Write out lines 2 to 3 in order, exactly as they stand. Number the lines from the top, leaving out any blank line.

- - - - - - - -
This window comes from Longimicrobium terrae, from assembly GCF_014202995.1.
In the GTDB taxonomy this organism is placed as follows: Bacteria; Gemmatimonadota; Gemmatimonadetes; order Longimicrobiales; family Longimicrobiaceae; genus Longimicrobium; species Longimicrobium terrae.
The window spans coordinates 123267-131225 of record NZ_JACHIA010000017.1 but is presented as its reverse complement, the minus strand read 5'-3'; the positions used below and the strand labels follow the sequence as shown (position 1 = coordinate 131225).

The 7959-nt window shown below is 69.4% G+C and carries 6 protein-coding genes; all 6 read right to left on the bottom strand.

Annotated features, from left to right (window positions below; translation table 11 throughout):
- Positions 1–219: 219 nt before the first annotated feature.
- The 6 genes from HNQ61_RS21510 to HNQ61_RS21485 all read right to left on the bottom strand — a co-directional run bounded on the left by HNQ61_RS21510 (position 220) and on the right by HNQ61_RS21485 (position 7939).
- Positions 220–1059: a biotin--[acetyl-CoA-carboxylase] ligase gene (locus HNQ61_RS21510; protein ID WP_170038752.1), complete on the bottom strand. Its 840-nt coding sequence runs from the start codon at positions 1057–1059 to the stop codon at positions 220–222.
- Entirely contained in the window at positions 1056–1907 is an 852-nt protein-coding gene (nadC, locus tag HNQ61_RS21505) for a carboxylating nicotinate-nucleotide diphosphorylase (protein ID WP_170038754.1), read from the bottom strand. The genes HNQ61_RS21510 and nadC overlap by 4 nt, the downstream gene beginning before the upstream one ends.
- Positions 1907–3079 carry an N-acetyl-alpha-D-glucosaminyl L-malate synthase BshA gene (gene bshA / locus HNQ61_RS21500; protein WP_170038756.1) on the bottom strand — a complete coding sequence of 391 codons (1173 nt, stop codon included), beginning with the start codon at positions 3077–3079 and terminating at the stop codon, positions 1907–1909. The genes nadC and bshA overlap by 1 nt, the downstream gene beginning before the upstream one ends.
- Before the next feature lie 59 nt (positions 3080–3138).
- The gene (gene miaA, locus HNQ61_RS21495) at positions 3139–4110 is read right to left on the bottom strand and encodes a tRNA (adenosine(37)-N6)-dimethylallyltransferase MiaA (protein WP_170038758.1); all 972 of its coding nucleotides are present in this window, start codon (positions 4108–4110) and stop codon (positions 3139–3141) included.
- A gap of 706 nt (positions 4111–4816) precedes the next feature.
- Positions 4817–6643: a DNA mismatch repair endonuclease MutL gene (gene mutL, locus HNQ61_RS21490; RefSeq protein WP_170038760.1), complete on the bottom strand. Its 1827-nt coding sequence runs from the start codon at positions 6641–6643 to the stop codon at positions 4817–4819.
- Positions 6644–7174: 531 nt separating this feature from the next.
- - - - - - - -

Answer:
In the GTDB taxonomy this organism is placed as follows: Bacteria; Gemmatimonadota; Gemmatimonadetes; order Longimicrobiales; family Longimicrobiaceae; genus Longimicrobium; species Longimicrobium terrae.
The window spans coordinates 123267-131225 of record NZ_JACHIA010000017.1 but is presented as its reverse complement, the minus strand read 5'-3'; the positions used below and the strand labels follow the sequence as shown (position 1 = coordinate 131225).